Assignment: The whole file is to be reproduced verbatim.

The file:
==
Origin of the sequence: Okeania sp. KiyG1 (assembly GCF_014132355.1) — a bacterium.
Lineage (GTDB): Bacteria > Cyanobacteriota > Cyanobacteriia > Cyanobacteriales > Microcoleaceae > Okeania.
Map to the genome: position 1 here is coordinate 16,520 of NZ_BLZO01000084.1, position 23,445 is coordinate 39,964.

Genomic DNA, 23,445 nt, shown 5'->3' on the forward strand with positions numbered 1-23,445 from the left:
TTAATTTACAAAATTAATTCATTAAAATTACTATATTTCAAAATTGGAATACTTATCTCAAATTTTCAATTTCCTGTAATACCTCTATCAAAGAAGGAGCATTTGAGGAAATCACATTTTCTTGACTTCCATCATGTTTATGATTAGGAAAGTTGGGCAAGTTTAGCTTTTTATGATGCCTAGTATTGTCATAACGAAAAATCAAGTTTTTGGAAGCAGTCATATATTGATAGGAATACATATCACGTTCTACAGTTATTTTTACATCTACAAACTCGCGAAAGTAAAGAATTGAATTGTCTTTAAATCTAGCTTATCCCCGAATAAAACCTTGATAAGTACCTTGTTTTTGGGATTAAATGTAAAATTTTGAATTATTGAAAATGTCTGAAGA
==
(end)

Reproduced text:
Origin of the sequence: Okeania sp. KiyG1 (assembly GCF_014132355.1) — a bacterium.
Lineage (GTDB): Bacteria > Cyanobacteriota > Cyanobacteriia > Cyanobacteriales > Microcoleaceae > Okeania.
Map to the genome: position 1 here is coordinate 16,520 of NZ_BLZO01000084.1, position 23,445 is coordinate 39,964.

Genomic DNA, 23,445 nt, shown 5'->3' on the forward strand with positions numbered 1-23,445 from the left:
TTAATTTACAAAATTAATTCATTAAAATTACTATATTTCAAAATTGGAATACTTATCTCAAATTTTCAATTTCCTGTAATACCTCTATCAAAGAAGGAGCATTTGAGGAAATCACATTTTCTTGACTTCCATCATGTTTATGATTAGGAAAGTTGGGCAAGTTTAGCTTTTTATGATGCCTAGTATTGTCATAACGAAAAATCAAGTTTTTGGAAGCAGTCATATATTGATAGGAATACATATCACGTTCTACAGTTATTTTTACATCTACAAACTCGCGAAAGTAAAGAATTGAATTGTCTTTAAATCTAGCTTATCCCCGAATAAAACCTTGATAAGTACCTTGTTTTTGGGATTAAATGTAAAATTTTGAATTATTGAAAATGTCTGAAGA